A noninvasive technique, the scanning ion-selective electrode technique (SIET) was applied to measure Na(+) and Cl(-) transport by the yolk-sac skin and individual mitochondrion-rich cells (MRCs) in intact medaka larvae (Oryzias latipes). In seawater (SW)-acclimated larvae, significant outward Na(+) and Cl(-) gradients were measured at the yolk-sac surface, indicating secretions of Na(+) and Cl(-) from the yolk-sac skin. With Na(+) pump immunostaining and microscopic observation, two groups of MRCs were identified on the yolk-sac skin of SW-larvae. These were single MRCs (s-MRCs), which do not have an accompanying accessory cell (AC), and multicellular complex MRCs (mc-MRCs), which usually consist of an MRC and an accompanying AC. The percentage of mc-MRC was ∼60% in 30 parts per thousand of SW, and it decreased with the decrease of external salinity. By serial SIET probing over the surface of the MRCs and adjacent keratinocytes (KCs), significant outward fluxes of Na(+) and Cl(-) were detected at the apical opening (membrane) of mc-MRCs, whereas only outward Cl(-) flux, but not Na(+) flux, was detected at s-MRCs. Treatment with 100 μM ouabain or bumetanide effectively blocked the Na(+) and Cl(-) secretion. Following freshwater (FW) to SW transfer, Na(+) and Cl(-) secretions by the yolk-sac skin were fully developed in 5 h and 2 h, respectively. In contrast, both Na(+) and Cl(-) secretions downregulated rapidly after SW to FW transfer. Sequential probing at individual MRCs found that Na(+) and Cl(-) secretions declined dramatically after SW to FW transfer and Na(+)/Cl(-) uptake was detected at the same s-MRCs and mc-MRCs after 5 h. This study provides evidence demonstrating that ACs are required for Na(+) excretion and MRCs possess a functional plasticity in changing from a Na(+)/Cl(-)-secreting cell to a Na(+)/Cl(-)-absorbing cell. PMID:21191003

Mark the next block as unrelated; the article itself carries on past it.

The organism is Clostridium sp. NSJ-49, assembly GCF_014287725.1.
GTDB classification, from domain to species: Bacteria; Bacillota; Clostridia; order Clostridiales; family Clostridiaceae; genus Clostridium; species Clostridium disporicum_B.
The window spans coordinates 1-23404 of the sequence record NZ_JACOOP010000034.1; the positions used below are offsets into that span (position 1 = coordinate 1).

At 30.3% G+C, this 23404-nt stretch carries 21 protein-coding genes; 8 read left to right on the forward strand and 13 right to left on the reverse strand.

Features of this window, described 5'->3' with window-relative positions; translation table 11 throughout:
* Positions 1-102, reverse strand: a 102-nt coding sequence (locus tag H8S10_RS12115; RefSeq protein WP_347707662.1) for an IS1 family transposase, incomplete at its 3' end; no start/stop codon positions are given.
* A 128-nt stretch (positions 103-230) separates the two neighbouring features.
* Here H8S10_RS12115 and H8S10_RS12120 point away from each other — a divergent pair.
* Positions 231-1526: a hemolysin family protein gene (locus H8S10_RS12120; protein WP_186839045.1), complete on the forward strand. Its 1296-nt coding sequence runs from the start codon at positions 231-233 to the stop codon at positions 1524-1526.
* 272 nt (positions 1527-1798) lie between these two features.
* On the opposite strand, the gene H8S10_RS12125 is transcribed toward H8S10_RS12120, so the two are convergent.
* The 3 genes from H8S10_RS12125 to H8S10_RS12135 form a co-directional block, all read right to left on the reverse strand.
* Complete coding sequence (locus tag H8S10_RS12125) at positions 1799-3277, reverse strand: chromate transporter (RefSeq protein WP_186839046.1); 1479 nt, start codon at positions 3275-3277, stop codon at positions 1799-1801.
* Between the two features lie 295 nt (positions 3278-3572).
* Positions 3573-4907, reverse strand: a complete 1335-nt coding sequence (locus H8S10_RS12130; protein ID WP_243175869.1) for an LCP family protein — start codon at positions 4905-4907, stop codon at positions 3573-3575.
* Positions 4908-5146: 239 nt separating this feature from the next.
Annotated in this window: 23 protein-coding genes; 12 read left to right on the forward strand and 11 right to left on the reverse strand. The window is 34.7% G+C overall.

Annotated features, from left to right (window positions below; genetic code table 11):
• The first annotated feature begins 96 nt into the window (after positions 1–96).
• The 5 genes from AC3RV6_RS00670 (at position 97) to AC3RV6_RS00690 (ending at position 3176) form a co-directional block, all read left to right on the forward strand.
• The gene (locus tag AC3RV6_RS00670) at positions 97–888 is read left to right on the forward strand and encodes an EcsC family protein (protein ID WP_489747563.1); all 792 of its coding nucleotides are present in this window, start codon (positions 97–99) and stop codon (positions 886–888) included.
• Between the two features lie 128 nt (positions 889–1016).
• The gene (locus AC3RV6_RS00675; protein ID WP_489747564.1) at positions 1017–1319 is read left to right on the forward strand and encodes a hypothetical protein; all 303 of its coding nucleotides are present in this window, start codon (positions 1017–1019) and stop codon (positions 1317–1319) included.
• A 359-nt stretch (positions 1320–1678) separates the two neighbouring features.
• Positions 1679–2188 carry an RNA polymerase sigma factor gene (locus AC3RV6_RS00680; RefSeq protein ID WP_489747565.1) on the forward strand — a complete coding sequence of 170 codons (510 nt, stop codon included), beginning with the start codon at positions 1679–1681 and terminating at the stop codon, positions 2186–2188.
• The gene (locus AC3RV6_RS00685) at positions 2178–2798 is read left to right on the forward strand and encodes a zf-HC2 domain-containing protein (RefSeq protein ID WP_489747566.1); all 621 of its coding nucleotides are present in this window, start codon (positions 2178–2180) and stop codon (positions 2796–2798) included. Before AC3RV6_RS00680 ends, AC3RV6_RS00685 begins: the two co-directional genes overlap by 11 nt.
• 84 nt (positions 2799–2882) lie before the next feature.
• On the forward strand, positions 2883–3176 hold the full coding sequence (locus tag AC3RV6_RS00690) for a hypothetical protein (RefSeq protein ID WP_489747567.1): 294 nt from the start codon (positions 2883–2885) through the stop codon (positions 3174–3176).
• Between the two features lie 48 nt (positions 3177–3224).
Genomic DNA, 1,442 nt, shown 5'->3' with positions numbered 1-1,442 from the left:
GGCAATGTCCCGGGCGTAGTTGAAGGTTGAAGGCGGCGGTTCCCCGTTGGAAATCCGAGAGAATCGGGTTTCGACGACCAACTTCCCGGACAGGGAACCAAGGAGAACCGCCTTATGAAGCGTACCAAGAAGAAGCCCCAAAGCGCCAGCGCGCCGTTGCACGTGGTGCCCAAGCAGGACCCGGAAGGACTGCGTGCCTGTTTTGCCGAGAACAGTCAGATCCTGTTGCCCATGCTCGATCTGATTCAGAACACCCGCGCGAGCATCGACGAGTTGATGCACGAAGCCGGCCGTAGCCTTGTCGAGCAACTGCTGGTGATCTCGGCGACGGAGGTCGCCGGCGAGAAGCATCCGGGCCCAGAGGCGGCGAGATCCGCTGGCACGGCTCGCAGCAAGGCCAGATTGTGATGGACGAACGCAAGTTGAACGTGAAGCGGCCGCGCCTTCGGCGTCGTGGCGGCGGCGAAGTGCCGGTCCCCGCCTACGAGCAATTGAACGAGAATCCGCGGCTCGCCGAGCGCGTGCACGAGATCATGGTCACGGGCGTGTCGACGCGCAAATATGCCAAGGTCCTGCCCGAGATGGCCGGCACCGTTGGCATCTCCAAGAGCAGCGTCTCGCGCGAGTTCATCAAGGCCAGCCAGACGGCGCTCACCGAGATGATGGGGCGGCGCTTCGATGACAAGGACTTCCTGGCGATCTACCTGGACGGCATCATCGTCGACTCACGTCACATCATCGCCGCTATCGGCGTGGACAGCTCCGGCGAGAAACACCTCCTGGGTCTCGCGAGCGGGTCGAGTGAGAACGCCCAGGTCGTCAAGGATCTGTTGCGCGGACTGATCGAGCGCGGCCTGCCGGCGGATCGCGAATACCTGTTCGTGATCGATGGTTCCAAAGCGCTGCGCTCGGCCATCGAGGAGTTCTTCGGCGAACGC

12. Enhancing fullchip ILT mask synthesis capability for IC manufacturability

    NASA Astrophysics Data System (ADS)

    Cecil, Thomas; Ashton, Chris; Irby, David; Luan, Lan; Son, D. H.; Xiao, Guangming; Zhou, Xin; Kim, David; Gleason, Bob; Lee, H. J.; Sim, W. J.; Hong, M. J.; Jung, S. G.; Suh, S. S.; Lee, S. W.

    2011-04-01

    It is well known in the industry that the technology nodes from 30nm and below will require model based SRAF / OPC for critical layers to meet production required process windows. Since the seminal paper by Saleh and Sayegh[1][2] thirty years ago, the idea of using inverse methods to solve mask layout problems has been receiving increasing attention as design sizes have been steadily shrinking. ILT in its present form represents an attempt to construct the inverse solution to a constrained problem where the constraints are all possible phenomena which can be simulated, including: DOF, sidelobes, MRC, MEEF, EL, shot-count, and other effects. Given current manufacturing constraints and process window requirements, inverse solutions must use all possible degrees of freedom to synthesize a mask. Various forms of inverse solutions differ greatly with respect to lithographic performance and mask complexity. Factors responsible for their differences include composition of the cost function that is minimized, constraints applied during optimization to ensure MRC compliance and limit complexity, and the data structure used to represent mask patterns. In this paper we describe the level set method to represent mask patterns, which allows the necessary degrees of freedom for required lithographic performance, and show how to derive Manhattan mask patterns from it, which can be manufactured with controllable complexity and limited shot-counts. We will demonstrate how full chip ILT masks can control e-beam write-time to the level comparable to traditional OPC masks, providing a solution with maximized lithographic performance and manageable cost of ownership that is vital to sub-30nm node IC manufacturing.

  13. Comparative analyses of gene copy number and mRNA expression in GBM tumors and GBM xenografts

    SciTech Connect